America's greatest domestic terror threat stems from racially and ethnically motivated extremists, following a record high in hate-motivated attacks and the rise of neo-Nazi and white supremacist violence now formally recognised by the FBI as significant a threat to the US as terror groups abroad.
FBI Director Christopher Wray told the House Judiciary Committee on Wednesday that the threat of far-right domestic violent extremism has risen to a "national threat priority" for 2020, posing a "steady threat of violence and economic harm" to the US while its underlying drivers — including "perceptions of government or law enforcement overreach, socio-political conditions, racism, anti-Semitism, Islamophobia, and reactions to legislative actions" — persist.
Mr Wray said the FBI is "most concerned about lone offender attacks", which have "served as the dominant lethal mode" for domestic terror incidents.
In 2019, the FBI made 107 domestic terrorism arrests, on pace with the number of arrests it made for international terrorism. Racism and hate-driven ideologies were the driving forces behind most of the ideologically motivated killings and violence in the US in 2018 and 2019, and were the most lethal of all domestic extremism movements over the last 20 years.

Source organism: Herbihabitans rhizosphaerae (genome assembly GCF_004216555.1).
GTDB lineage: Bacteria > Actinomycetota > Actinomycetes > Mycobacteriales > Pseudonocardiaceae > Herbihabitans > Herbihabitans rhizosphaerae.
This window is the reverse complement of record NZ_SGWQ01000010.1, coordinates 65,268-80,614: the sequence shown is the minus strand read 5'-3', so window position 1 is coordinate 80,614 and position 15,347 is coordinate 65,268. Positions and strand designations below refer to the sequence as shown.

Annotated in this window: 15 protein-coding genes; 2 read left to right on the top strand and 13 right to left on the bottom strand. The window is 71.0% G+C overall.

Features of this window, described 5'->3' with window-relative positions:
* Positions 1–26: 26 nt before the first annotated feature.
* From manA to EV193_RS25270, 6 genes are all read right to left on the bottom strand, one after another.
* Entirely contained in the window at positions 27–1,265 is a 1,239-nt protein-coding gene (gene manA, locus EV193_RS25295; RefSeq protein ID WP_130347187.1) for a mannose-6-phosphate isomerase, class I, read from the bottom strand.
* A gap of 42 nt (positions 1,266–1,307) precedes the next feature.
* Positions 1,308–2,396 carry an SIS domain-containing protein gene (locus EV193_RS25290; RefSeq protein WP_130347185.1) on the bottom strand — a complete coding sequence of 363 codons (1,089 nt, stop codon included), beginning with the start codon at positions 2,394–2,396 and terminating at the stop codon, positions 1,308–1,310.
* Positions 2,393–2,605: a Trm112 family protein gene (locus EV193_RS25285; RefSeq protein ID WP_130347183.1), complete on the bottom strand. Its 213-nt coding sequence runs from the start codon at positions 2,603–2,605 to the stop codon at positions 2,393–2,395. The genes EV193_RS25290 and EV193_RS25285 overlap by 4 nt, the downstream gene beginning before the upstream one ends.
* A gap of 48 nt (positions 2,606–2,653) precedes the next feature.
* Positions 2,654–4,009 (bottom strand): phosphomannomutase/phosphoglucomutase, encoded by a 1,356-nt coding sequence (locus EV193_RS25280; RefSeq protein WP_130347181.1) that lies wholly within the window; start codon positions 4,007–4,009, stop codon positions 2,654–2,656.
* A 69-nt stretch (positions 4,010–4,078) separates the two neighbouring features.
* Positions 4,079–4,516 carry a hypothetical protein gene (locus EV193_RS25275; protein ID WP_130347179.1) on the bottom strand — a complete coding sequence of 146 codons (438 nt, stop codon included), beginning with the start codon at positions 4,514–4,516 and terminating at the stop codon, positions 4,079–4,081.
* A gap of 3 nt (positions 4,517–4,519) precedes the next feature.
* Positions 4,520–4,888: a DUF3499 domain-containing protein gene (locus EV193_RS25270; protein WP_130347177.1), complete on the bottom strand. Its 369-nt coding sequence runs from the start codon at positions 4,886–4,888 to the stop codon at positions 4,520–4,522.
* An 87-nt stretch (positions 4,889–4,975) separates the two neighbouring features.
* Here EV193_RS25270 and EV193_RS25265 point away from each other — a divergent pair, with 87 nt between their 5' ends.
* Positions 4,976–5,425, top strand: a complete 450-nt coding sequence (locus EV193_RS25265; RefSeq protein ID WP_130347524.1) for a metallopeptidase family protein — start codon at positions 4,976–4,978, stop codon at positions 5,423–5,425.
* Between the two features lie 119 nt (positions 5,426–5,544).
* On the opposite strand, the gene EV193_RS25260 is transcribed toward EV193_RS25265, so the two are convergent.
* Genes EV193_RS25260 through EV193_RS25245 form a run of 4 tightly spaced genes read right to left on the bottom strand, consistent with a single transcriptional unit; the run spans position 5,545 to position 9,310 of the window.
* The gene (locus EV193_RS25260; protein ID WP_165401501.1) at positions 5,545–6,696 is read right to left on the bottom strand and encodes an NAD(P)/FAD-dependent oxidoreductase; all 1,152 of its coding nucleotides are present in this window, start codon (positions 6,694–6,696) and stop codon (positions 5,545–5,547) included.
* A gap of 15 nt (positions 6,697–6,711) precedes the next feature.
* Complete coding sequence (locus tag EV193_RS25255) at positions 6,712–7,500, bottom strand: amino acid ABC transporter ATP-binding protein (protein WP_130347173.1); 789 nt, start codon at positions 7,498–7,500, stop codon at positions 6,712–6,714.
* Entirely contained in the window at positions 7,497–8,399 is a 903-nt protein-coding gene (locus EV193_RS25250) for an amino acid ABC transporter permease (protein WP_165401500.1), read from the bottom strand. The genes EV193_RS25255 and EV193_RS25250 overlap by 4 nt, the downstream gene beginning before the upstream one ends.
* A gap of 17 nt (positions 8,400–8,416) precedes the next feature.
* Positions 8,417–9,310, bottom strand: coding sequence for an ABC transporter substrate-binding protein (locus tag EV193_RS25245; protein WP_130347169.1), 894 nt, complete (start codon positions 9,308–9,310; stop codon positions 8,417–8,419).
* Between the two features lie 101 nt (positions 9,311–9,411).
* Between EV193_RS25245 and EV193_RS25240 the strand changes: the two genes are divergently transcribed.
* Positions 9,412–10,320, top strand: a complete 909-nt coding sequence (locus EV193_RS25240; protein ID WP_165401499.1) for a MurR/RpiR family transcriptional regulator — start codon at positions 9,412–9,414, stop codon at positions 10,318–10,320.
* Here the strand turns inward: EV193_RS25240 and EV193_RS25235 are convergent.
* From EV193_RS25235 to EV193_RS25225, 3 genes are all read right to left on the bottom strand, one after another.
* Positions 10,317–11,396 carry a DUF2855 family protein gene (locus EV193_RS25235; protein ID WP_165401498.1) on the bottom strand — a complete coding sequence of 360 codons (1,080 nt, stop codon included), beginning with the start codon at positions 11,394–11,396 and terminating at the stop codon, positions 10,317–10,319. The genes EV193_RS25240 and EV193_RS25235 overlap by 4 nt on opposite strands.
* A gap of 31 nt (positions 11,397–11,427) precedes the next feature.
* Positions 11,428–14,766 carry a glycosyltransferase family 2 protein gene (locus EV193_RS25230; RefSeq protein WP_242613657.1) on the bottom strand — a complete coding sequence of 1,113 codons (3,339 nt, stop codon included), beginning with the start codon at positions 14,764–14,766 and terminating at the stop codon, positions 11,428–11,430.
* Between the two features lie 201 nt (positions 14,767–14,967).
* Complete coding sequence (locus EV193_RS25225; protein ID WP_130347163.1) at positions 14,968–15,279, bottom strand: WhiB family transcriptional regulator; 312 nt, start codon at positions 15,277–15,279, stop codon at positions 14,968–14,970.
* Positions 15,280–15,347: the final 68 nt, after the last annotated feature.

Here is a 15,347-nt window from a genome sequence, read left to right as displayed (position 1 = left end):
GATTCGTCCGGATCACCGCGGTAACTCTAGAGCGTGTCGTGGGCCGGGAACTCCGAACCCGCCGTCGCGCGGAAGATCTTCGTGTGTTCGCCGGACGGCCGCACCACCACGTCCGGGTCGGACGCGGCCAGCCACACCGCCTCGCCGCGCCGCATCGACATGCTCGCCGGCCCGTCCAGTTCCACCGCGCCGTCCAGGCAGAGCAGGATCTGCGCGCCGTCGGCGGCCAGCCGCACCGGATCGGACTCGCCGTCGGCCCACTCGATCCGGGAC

He said: "The spate of attacks we saw in 2019 underscore the continued threat posed by domestic violent extremists and perpetrators of hate crimes. Such crimes are not limited to the United States and, with the aid of Internet like-minded hate groups, can reach across borders."
In response, the FBI announced the launch of a Domestic Terrorism-Hate Crimes Fusion Cell in 2019, which allows the organisation to allocate as much resources to combat domestic terrorism as it does to combat other terror-linked groups.
The FBI now appears to treat white supremacist violence and domestic extremists motivated by foreign terror groups like Isis and al-Qaeda as similarly organised threats — both use the Internet to radicalise and turn to "soft targets" in public areas, from stores to places of worship, to commit violence.
He said: "Regardless of the specific ideology involved, the FBI requires that all domestic terrorism investigations be predicated based on activity intended to further a political or social goal, wholly or in part involving force, coercion, or violence, in violation of federal law."
In early 2019, then-DHS chief Kirstjen Nielsen insisted that Islamist militants such as al-Qaeda and Isis remained the country's "primary terrorist threat".
Following waves of mass shootings and other hate-motivated attacks, Americans have pressured the government to combat white supremacism and far-right violence, accusing Donald Trump's administration of abetting white nationalism and turning a blind eye to ideologically driven violence in the US while combatting terror groups abroad.
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